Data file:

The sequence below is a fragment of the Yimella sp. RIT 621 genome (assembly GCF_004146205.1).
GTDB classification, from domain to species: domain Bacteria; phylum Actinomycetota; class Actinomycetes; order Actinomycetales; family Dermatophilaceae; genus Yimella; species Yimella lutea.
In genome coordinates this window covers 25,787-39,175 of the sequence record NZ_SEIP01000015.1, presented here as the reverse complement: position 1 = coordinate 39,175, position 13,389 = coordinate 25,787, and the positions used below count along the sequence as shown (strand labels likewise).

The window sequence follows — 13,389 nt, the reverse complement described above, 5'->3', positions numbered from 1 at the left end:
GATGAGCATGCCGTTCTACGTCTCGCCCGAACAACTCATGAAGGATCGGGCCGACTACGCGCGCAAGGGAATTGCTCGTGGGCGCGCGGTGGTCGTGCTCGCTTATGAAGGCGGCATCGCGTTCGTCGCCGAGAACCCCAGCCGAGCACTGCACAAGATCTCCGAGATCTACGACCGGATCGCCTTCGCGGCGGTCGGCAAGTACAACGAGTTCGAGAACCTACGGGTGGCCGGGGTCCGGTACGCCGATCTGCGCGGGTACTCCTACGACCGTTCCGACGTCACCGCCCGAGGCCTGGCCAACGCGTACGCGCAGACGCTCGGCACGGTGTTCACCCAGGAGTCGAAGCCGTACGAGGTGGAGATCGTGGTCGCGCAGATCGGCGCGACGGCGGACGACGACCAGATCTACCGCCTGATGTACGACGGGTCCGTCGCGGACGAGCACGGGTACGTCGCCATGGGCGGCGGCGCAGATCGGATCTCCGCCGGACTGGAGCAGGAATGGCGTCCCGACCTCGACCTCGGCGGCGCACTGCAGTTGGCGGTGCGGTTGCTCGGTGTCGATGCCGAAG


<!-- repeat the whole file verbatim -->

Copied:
The sequence below is a fragment of the Yimella sp. RIT 621 genome (assembly GCF_004146205.1).
GTDB classification, from domain to species: domain Bacteria; phylum Actinomycetota; class Actinomycetes; order Actinomycetales; family Dermatophilaceae; genus Yimella; species Yimella lutea.
In genome coordinates this window covers 25,787-39,175 of the sequence record NZ_SEIP01000015.1, presented here as the reverse complement: position 1 = coordinate 39,175, position 13,389 = coordinate 25,787, and the positions used below count along the sequence as shown (strand labels likewise).

The window sequence follows — 13,389 nt, the reverse complement described above, 5'->3', positions numbered from 1 at the left end:
GATGAGCATGCCGTTCTACGTCTCGCCCGAACAACTCATGAAGGATCGGGCCGACTACGCGCGCAAGGGAATTGCTCGTGGGCGCGCGGTGGTCGTGCTCGCTTATGAAGGCGGCATCGCGTTCGTCGCCGAGAACCCCAGCCGAGCACTGCACAAGATCTCCGAGATCTACGACCGGATCGCCTTCGCGGCGGTCGGCAAGTACAACGAGTTCGAGAACCTACGGGTGGCCGGGGTCCGGTACGCCGATCTGCGCGGGTACTCCTACGACCGTTCCGACGTCACCGCCCGAGGCCTGGCCAACGCGTACGCGCAGACGCTCGGCACGGTGTTCACCCAGGAGTCGAAGCCGTACGAGGTGGAGATCGTGGTCGCGCAGATCGGCGCGACGGCGGACGACGACCAGATCTACCGCCTGATGTACGACGGGTCCGTCGCGGACGAGCACGGGTACGTCGCCATGGGCGGCGGCGCAGATCGGATCTCCGCCGGACTGGAGCAGGAATGGCGTCCCGACCTCGACCTCGGCGGCGCACTGCAGTTGGCGGTGCGGTTGCTCGGTGTCGATGCCGAAG